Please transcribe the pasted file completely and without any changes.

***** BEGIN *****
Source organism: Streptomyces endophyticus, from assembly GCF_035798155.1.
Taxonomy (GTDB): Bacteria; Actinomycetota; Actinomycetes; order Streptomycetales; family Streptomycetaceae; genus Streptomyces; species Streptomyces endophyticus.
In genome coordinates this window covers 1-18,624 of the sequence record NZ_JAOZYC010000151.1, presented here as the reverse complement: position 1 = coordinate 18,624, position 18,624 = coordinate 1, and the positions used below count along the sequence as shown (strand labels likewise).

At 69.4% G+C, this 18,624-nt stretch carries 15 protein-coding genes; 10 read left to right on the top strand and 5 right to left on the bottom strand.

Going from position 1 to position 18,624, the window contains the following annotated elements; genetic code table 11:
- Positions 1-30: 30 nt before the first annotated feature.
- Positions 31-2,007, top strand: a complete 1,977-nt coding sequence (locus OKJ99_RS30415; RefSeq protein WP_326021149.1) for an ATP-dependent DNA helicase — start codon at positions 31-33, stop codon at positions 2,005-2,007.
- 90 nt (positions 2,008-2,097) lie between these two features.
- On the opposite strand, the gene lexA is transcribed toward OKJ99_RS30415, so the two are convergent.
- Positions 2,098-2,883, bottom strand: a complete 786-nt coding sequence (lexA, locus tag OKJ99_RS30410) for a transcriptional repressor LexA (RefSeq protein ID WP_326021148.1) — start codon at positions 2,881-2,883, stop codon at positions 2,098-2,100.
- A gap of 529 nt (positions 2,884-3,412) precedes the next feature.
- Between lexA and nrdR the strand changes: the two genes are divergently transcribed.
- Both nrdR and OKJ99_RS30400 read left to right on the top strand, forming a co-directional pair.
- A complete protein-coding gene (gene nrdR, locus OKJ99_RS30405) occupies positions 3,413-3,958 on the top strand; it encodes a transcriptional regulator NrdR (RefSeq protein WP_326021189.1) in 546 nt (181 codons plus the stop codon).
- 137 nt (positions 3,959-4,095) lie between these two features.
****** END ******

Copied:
Source organism: Streptomyces endophyticus, from assembly GCF_035798155.1.
Taxonomy (GTDB): Bacteria; Actinomycetota; Actinomycetes; order Streptomycetales; family Streptomycetaceae; genus Streptomyces; species Streptomyces endophyticus.
In genome coordinates this window covers 1-18,624 of the sequence record NZ_JAOZYC010000151.1, presented here as the reverse complement: position 1 = coordinate 18,624, position 18,624 = coordinate 1, and the positions used below count along the sequence as shown (strand labels likewise).

At 69.4% G+C, this 18,624-nt stretch carries 15 protein-coding genes; 10 read left to right on the top strand and 5 right to left on the bottom strand.

Going from position 1 to position 18,624, the window contains the following annotated elements; genetic code table 11:
- Positions 1-30: 30 nt before the first annotated feature.
- Positions 31-2,007, top strand: a complete 1,977-nt coding sequence (locus OKJ99_RS30415; RefSeq protein WP_326021149.1) for an ATP-dependent DNA helicase — start codon at positions 31-33, stop codon at positions 2,005-2,007.
- 90 nt (positions 2,008-2,097) lie between these two features.
- On the opposite strand, the gene lexA is transcribed toward OKJ99_RS30415, so the two are convergent.
- Positions 2,098-2,883, bottom strand: a complete 786-nt coding sequence (lexA, locus tag OKJ99_RS30410) for a transcriptional repressor LexA (RefSeq protein ID WP_326021148.1) — start codon at positions 2,881-2,883, stop codon at positions 2,098-2,100.
- A gap of 529 nt (positions 2,884-3,412) precedes the next feature.
- Between lexA and nrdR the strand changes: the two genes are divergently transcribed.
- Both nrdR and OKJ99_RS30400 read left to right on the top strand, forming a co-directional pair.
- A complete protein-coding gene (gene nrdR, locus OKJ99_RS30405) occupies positions 3,413-3,958 on the top strand; it encodes a transcriptional regulator NrdR (RefSeq protein WP_326021189.1) in 546 nt (181 codons plus the stop codon).
- 137 nt (positions 3,959-4,095) lie between these two features.